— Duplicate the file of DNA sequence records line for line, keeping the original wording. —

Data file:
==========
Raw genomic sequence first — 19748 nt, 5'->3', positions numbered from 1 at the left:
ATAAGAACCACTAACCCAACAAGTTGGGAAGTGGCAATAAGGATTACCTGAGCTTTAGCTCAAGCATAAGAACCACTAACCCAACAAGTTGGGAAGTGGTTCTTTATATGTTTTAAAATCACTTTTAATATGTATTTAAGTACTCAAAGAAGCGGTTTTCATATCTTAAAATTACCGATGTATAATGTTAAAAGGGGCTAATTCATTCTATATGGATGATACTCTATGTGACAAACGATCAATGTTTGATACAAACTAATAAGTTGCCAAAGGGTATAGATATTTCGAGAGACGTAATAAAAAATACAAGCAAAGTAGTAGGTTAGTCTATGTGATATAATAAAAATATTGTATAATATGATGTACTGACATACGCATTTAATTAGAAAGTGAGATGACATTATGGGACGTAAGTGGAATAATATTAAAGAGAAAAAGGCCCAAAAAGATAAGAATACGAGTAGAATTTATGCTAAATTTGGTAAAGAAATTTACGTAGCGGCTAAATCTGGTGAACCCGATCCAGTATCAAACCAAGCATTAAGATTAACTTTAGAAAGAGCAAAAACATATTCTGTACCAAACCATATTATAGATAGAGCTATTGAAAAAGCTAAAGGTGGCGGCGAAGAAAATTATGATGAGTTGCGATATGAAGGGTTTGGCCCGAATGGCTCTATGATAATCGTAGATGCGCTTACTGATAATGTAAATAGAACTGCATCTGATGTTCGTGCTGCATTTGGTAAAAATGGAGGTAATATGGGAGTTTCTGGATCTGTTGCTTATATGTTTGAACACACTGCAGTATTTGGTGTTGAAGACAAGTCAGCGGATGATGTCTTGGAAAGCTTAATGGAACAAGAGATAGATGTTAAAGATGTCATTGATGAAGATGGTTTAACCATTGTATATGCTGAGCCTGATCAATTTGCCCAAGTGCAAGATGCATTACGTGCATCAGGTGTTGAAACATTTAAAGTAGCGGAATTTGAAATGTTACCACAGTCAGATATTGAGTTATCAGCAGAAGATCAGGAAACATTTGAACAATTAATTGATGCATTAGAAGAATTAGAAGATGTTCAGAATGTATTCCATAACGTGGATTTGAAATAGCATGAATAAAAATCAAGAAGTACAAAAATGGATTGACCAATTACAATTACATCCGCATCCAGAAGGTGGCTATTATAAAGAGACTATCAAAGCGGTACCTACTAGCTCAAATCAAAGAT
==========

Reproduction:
Raw genomic sequence first — 19748 nt, 5'->3', positions numbered from 1 at the left:
ATAAGAACCACTAACCCAACAAGTTGGGAAGTGGCAATAAGGATTACCTGAGCTTTAGCTCAAGCATAAGAACCACTAACCCAACAAGTTGGGAAGTGGTTCTTTATATGTTTTAAAATCACTTTTAATATGTATTTAAGTACTCAAAGAAGCGGTTTTCATATCTTAAAATTACCGATGTATAATGTTAAAAGGGGCTAATTCATTCTATATGGATGATACTCTATGTGACAAACGATCAATGTTTGATACAAACTAATAAGTTGCCAAAGGGTATAGATATTTCGAGAGACGTAATAAAAAATACAAGCAAAGTAGTAGGTTAGTCTATGTGATATAATAAAAATATTGTATAATATGATGTACTGACATACGCATTTAATTAGAAAGTGAGATGACATTATGGGACGTAAGTGGAATAATATTAAAGAGAAAAAGGCCCAAAAAGATAAGAATACGAGTAGAATTTATGCTAAATTTGGTAAAGAAATTTACGTAGCGGCTAAATCTGGTGAACCCGATCCAGTATCAAACCAAGCATTAAGATTAACTTTAGAAAGAGCAAAAACATATTCTGTACCAAACCATATTATAGATAGAGCTATTGAAAAAGCTAAAGGTGGCGGCGAAGAAAATTATGATGAGTTGCGATATGAAGGGTTTGGCCCGAATGGCTCTATGATAATCGTAGATGCGCTTACTGATAATGTAAATAGAACTGCATCTGATGTTCGTGCTGCATTTGGTAAAAATGGAGGTAATATGGGAGTTTCTGGATCTGTTGCTTATATGTTTGAACACACTGCAGTATTTGGTGTTGAAGACAAGTCAGCGGATGATGTCTTGGAAAGCTTAATGGAACAAGAGATAGATGTTAAAGATGTCATTGATGAAGATGGTTTAACCATTGTATATGCTGAGCCTGATCAATTTGCCCAAGTGCAAGATGCATTACGTGCATCAGGTGTTGAAACATTTAAAGTAGCGGAATTTGAAATGTTACCACAGTCAGATATTGAGTTATCAGCAGAAGATCAGGAAACATTTGAACAATTAATTGATGCATTAGAAGAATTAGAAGATGTTCAGAATGTATTCCATAACGTGGATTTGAAATAGCATGAATAAAAATCAAGAAGTACAAAAATGGATTGACCAATTACAATTACATCCGCATCCAGAAGGTGGCTATTATAAAGAGACTATCAAAGCGGTACCTACTAGCTCAAATCAAAGAT